Jay Cost is a writer with excellent political quality of thought. Here is one of his most recent pieces: Obama the Polarizer. Read the whole thing.
Here is my response to him (sent also via email--but repeated here for this blog).
As one of my go-to-guys (it's you and Nate Silver) for cogent political analysis, I want to respond to your blog post
Back in January I did a post on the divisiveness issue with Obama (http://politicalomnivore.blogspot.com/2012/01/divider-in-chief_31.html)
But your article is more interesting than the "top-10 google search on "Most Divisive President Ever"" so I want to talk about your specific ideas.
FIRSTLY: You note that the trend started before Obama. It seems there was a steep up-tick after 00 which would make a lot of sense (very close election, Bush-v-Gore, and then Bush's wars which were certainly grounds for some division).
So the first question that I would ask is how do you separate Obama per-se from the larger trend. You cite his early response to Rush--but it was really to Rush's "I hope he fails" (which happened just before). If we are going to claim this as Obama's first divisive action, surely it has to be in context with Rush saying "I hope he fails."
(I know Rush is not 'the leader of the Republican party'--however I'm sure you've seen the Pew poll suggesting that he's as close to it as he comes--and if nothing else, he speaks for something like 20 million listeners).
As such, I don't think this can be wholly attributed to "Obama excaberating these divisions for his own political gain."
If, in fact, the polarization was -already- there (a response to 2000?) then it wouldn't necessarily be "his agenda" that was polarizing but, rather the whole dynamic. If Obama "mischaracterized" the Republican's positions (which there is some merit to) certainly his were as well (he has been called a Marxist--and there was all that birther nonsense which reached, embarrassingly high in the political food-chain ... up to, last year, the temporary Republican front runner).
Certainly if people are saying he's not fit to be president because of his birth that has to be both mischarterizing and polarizing.
So SECONDLY: what if it's not specifically what he's doing. What if it's "who he is?" (Or you could say 'Who we are as a country')?
How would we distinguish that from Obama's own actions or the specific Washington political dynamic? I think the answer is to look at the Republican Primary: Consider Romney as a control element.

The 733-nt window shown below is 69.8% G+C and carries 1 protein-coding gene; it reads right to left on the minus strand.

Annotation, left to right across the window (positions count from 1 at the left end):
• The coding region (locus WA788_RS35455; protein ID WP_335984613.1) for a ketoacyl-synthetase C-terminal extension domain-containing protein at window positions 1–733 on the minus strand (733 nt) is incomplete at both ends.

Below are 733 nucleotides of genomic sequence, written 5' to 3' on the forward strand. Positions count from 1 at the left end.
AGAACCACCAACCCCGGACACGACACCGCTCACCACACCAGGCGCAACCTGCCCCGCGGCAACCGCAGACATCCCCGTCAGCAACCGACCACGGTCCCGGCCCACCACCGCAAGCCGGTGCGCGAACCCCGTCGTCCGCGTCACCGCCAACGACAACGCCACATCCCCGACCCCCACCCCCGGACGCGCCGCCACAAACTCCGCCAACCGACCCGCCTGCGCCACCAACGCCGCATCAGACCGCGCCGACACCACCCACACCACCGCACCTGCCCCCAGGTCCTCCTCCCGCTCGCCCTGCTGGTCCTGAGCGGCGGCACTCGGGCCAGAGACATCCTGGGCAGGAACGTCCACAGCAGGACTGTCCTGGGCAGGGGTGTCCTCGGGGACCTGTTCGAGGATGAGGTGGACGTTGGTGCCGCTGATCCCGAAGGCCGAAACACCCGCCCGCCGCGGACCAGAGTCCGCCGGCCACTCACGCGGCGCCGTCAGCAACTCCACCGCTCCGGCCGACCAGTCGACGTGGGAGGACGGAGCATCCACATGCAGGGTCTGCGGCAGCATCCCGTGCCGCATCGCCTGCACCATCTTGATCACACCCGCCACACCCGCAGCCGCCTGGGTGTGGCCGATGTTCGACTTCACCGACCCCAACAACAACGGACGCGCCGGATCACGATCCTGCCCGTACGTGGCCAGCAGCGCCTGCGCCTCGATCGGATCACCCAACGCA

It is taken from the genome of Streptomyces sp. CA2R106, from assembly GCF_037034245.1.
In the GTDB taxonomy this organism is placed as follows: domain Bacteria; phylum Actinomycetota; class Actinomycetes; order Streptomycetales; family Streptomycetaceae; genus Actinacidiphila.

- He is the obvious choice of the candidates to win in 2012. He is rich, successful, has executive experience, is attractive, tall (has presidential hair), has excellent advisers, and so on.
- Although a political animal and one with several reversals it is not reasonable to think he is a "closet progressive" who will keep ObamaCare. Whatever he is, he will almost certainly "dance with the one who brought him" meaning that while he might not be ideologically pure he will certainly govern as a conservative.
- The Mormon issue -could- be a factor--but we have seen repeated polling that suggest it is not. If there was no "Bradley Effect" for Obama (and maybe, statistically, not for Bradley in the first place) I see no reason to think the resistance to Romney has to do with his religion.
If the Republican base's actions *are* ideologically driven--and extend even to Romney--then it seems to make a compelling case that the division's driving force is not Obama--but rather the Republican base's.
Edited To Add: This recent 538 piece (not Nate Silver) suggests that Obama's popularity is higher than "it ought to be." If we assume that 'Democrats will like him and Republicans will dislike him--ideologically' then, for him to be "more likable than his tenure suggests would also, I think, be an indication that--for independents--he is not the primary divisive factor at work (unless you assume that acting in a divisive way either has no impact on likability or is, itself, a likable trait)